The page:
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I have locations in my database. A location has the attributes latitude and longitude (taken from google maps, example: 48.809591). Is there any query that could help me retrieve the locations within a range of another location?

Example: I have the location A with latitude = 48.809591, and longitude = 2.124009 and want to retrieve all location objects in my database that are within 5 miles of location A

My first thought was to retrieve the locations in a square where location.latitude < A.latitude + 5 miles and location.latitude > A.latitude - 5 miles and location.longitude < A.longitude + 5 miles and location.longitude > A.longitude - 5 miles, and then remove the irrelevant locations from the returned array with the help of something like

Any ideas?

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What DBMS are you using? – Daniel Vassallo Oct 13 '10 at 19:28
how important is it that the locations are exactly in the 5 mile radius? (for instance does it matter that they are in the 'corners' or the square?) – Randy Oct 13 '10 at 19:31

3 Answers 3

up vote 2 down vote accepted

Just in case you're using MySQL as your DBMS1, you may be interested in checking out the following presentation:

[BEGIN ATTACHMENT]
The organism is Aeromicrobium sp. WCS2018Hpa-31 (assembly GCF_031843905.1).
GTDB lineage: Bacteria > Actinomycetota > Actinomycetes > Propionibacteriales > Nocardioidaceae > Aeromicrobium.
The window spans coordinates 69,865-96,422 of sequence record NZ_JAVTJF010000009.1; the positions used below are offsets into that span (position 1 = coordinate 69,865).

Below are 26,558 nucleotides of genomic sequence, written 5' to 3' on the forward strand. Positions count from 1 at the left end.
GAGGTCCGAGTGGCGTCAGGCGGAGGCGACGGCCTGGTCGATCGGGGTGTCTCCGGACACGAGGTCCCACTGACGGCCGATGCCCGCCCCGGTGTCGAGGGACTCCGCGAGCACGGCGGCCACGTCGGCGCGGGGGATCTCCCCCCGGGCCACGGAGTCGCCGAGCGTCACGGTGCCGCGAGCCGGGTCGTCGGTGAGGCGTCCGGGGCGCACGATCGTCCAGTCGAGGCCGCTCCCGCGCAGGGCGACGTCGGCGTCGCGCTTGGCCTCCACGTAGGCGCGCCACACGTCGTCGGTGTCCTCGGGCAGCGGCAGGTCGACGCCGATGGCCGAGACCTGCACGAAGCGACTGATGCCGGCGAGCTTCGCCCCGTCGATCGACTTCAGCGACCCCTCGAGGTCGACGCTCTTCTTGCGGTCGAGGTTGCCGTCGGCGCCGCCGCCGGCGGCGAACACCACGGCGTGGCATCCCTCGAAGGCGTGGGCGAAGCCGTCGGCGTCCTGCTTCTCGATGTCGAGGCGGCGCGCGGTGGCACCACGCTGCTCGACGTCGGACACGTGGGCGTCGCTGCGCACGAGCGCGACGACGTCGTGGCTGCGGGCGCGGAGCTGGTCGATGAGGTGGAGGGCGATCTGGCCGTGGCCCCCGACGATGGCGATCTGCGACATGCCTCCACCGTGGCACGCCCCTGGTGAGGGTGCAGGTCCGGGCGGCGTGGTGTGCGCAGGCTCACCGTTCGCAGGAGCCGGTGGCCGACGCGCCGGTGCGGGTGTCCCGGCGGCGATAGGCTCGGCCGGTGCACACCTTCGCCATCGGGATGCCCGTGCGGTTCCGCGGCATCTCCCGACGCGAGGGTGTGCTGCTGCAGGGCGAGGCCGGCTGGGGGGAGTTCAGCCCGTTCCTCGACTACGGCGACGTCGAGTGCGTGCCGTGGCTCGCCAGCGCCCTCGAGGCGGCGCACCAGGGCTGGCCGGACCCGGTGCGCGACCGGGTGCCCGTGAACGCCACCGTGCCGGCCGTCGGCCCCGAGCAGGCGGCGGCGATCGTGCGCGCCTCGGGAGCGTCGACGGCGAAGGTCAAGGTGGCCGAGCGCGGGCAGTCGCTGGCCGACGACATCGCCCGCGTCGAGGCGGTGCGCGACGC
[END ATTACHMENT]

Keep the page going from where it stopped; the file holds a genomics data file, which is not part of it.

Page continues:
The author describes how you can use the Haversine Formula in MySQL to order spatial data by proximity and limit the results to a defined radius. More importantly, he also describes how to avoid a full table scan for such queries, using traditional indexes on the latitude and longitude columns.

1 Even if you aren't, this is still interesting and applicable.
2 There is also a pdf version of the presentation.

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You would need a distance function.

For SQL Server it would look something like this (note that distance is in kilometers),

    CREATE FUNCTION distance
      @startLatitude float, 
      @startLongitude float, 
      @endLatitude float,
      @endLongitude float
    RETURNS float

      DECLARE @distance float;

      set @distance = 
        6371 * 2 * atn2(sqrt(power(sin(pi() / 180 * (@endLatitude - @startLatitude) / 2), 2) +
        power(cos(@startLatitude * pi() / 180), 2) *
        power(sin(pi() / 180 * (@endLongitude - @startLongitude) / 2), 2)),
        sqrt(1 - power(sin(pi() / 180 * (@endLatitude - @startLatitude) / 2), 2) +
        power(cos(@startLatitude * pi() / 180), 2) *
        power(sin(pi() / 180 * (@endLongitude - @startLongitude) / 2), 2)));
      RETURN @distance
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Note that SQL Server 2008 has in-built geospatial capabilities, with a native distance function, and geo-spatial indexing. Using a UDF like the above would require a full table scan to order the results by distance. – Daniel Vassallo Oct 13 '10 at 19:41

The calculation you want, i think, is called the great circle distance:

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